Facilitate Reuse Through Interfaces

March 10, 2013

Predicting and designing for systematic reuse is hard – in trying to design for future requirements, team often bake in accidental complexity. One effective way to avoid that trap is to separate your concerns via well designed interfaces. It is important to point out that although separating concerns is essential, which ones to prioritize and plan for is heavily dependent on your problem domain. Additionally, it is not pragmatic to provide for variability across all points in your design.

Here is an example of facilitating reuse via interfaces – the example class takes a ReportResult object and needs to format them into a variety of formats (XML, PDF, etc.). Although this is a simple example it is powerful – as new requirements for supporting additional formats arise it can gracefully be extended. Plus, more importantly, formats that aren’t required don’t have to be implemented until there is a real requirement.

public interface Formatter {
    public T format(ReportResult reportResult) ;
}

The above can be implemented using specific formatters as shown below:

public class XmlFormatter {
    public String format(ReportResult reportResult)  {
       //implement logic for XML formatting
    }
}

With the report generation and formatting separation in place, additional formatters can be implemented with ease – e.g. PdfFormatter, HtmlFormatter, or PlainTextFormatter, etc. This decouples formatting logic from report generation classes thus enabling reuse for the report generation functionality.

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Systematic Reuse Needs Extensibility

February 3, 2013

Accidental complexity is a real risk with trying to pursue systematic reuse . In trying to get reuse, you don’t want developers to jump through layers of indirection and complexity before they can write any useful code. Accounting for extensibility is a pragmatic approach when striving to design for systematic reuse.

Extensibility needs to be supported at various points in the design – it could be in user interface, integration, data contracts/definitions, system flows, services, and many other points. There are a plethora of choices and the question then becomes – how does one know what needs to be extensible? The answer lies in “finding what varies and encapsulating it”[1].

If a reusable component provides an extensibility hook – the consumer of the component can extend / replace default behaviour. Extensibility can be provided in a variety of ways – there ins’t a magic bullet here and each tactic needs to be considered in context. Here are various examples:

Spring Framework provides application context loader listeners that a developer can use to plugin custom logic. The listener doesn’t allow customization of how Spring constructs the beans or injects dependencies. However, it does provide a convenient mechanism for the developer to provide logic after container startup and before shutdown – place logic specific to a legacy/proprietary API that doesn’t support dependency injection. Alternatively, if there is a specific way to guarantee cleaning up resources prior to destroying context – that logic can be placed here as well.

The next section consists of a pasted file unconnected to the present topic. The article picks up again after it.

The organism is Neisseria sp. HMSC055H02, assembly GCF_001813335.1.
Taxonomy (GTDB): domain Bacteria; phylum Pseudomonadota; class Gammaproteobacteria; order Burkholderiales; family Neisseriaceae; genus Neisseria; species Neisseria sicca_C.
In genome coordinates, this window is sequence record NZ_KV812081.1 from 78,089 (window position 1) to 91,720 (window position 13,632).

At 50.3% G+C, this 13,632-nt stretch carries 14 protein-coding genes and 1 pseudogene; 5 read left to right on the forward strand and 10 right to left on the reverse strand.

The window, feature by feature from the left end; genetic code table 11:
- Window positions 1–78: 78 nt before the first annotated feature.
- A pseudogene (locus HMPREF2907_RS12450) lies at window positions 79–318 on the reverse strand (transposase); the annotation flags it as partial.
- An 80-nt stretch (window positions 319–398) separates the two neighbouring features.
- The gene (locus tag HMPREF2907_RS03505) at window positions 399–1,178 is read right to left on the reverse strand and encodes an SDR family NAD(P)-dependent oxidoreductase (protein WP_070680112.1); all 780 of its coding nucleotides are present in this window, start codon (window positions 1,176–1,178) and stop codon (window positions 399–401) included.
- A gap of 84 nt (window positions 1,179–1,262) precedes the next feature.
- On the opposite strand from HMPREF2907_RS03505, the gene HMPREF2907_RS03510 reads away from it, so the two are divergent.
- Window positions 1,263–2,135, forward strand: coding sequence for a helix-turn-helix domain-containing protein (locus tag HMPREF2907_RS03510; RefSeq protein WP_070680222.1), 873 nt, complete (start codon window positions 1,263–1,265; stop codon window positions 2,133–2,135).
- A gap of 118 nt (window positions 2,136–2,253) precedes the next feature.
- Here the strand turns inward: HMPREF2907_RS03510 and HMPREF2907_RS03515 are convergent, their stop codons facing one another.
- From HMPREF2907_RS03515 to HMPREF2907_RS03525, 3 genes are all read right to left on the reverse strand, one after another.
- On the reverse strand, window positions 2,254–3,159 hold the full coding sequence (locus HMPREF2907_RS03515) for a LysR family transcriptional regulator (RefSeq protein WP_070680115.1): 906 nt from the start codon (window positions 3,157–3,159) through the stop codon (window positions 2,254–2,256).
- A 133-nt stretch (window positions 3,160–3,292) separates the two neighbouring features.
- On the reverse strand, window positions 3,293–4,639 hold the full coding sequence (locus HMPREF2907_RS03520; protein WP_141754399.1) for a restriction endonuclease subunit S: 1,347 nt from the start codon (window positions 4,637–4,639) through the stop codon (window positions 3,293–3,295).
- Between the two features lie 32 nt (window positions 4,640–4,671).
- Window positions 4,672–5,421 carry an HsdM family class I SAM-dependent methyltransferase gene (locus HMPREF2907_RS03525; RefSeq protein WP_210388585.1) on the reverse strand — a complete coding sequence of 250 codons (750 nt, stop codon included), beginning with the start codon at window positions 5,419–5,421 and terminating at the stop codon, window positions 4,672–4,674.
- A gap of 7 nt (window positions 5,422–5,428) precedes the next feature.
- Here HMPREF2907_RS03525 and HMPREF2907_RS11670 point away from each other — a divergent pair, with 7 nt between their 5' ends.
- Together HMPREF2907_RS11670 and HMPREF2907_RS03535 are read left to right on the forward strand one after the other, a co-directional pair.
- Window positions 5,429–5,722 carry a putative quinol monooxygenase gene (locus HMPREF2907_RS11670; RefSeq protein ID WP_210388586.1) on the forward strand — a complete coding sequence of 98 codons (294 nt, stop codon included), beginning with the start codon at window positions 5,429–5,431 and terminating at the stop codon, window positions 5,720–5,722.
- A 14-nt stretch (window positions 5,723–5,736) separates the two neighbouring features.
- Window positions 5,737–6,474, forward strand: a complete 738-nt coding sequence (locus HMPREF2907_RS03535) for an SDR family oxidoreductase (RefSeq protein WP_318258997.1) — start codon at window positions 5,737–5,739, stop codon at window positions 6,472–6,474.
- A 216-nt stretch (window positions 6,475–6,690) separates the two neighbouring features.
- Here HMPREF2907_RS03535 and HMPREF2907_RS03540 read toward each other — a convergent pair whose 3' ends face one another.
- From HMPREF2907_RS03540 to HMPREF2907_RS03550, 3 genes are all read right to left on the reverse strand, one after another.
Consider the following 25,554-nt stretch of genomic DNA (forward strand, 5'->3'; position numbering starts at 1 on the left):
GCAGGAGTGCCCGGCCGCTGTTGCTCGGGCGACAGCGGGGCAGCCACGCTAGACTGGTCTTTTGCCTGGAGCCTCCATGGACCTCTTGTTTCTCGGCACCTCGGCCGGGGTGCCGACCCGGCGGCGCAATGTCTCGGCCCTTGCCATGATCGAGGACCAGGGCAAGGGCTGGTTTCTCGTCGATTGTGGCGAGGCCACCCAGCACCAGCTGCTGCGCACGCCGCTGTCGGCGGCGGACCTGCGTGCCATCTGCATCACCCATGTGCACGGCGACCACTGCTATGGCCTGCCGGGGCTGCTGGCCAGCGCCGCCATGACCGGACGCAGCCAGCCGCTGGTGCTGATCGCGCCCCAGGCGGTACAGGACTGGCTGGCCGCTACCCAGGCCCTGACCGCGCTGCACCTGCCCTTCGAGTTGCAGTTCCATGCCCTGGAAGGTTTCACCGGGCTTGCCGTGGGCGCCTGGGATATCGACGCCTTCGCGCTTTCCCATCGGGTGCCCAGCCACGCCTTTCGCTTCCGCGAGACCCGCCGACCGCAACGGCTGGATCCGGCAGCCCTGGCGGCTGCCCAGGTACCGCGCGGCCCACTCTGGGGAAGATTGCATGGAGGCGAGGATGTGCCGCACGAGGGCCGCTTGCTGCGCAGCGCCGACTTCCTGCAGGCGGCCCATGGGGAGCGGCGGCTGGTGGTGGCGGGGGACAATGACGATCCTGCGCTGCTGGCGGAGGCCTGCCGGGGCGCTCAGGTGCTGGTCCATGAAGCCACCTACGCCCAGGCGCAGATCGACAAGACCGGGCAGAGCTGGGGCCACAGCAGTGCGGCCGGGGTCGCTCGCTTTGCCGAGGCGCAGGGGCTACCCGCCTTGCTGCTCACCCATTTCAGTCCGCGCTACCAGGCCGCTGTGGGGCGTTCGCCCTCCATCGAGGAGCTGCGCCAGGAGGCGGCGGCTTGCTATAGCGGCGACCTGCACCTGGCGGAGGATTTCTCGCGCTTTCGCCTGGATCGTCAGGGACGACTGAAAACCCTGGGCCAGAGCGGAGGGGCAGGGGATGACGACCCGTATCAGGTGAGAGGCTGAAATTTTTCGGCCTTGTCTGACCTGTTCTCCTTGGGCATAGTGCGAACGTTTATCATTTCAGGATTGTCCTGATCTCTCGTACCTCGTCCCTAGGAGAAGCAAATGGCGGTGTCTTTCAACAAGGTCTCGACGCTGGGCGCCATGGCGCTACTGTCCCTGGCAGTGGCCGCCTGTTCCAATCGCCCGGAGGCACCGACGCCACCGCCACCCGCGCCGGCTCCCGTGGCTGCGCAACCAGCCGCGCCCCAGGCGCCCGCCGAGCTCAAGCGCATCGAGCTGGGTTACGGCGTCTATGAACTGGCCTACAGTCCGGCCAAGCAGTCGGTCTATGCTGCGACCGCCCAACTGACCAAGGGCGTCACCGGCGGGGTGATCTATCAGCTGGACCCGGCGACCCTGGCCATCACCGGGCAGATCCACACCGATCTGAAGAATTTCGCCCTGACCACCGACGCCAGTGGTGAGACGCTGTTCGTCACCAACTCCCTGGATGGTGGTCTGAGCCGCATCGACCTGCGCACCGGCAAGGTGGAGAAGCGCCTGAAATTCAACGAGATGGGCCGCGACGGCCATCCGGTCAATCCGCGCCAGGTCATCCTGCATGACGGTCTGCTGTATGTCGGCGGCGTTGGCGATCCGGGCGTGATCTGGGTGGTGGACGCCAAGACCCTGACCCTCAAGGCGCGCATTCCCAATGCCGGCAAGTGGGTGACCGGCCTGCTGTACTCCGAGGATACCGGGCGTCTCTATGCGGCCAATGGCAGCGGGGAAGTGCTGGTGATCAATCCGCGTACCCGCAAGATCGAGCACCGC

Another extensibility strategy is from SLF4J – it is a logging facade and provides logging API methods that can be wired with concrete providers such as Log4J. Here, the idea is to free up individual classes from coupling with a specific provider. It provides much more points of extensibility than the above example.

Finally, the nature and number of extension points needs to be carefully weighed in the context of real applications. Not enough extension points hurts reusability. Similarly, too many increases learning curve, complexity, and possibly investment prior to making it usable in an application.

1. Alan Shalloway, James Trott, Design patterns explained: a new perspective on object-oriented design


Benefits of Decoupled Service Contracts

March 13, 2011

The Decoupled Contract pattern separates the service contract or interface from the physical implementation. The service interface is independent of implementation yet aligned with other services in the domain or enterprise service inventory.This is a follow up to the podcast episode on building contract-first services

Distributed development technologies such as .NET and Java allow easy creation of service contracts from existing or newly created components. Although this is relatively easy to accomplish the service contract tends to get expressed using the underlying technology platform – one of the many anti-patterns to avoid. This inhibits interoperability and increases integration effort for service consumers. Additionally, service consumers get forced to a specific implementation thereby considerably increasing technology coupling. Finally, this is problematic for the provider as well. If there is a need to upgrade/replace/change the service implementation, there is high probability that existing consumers will need to change their code.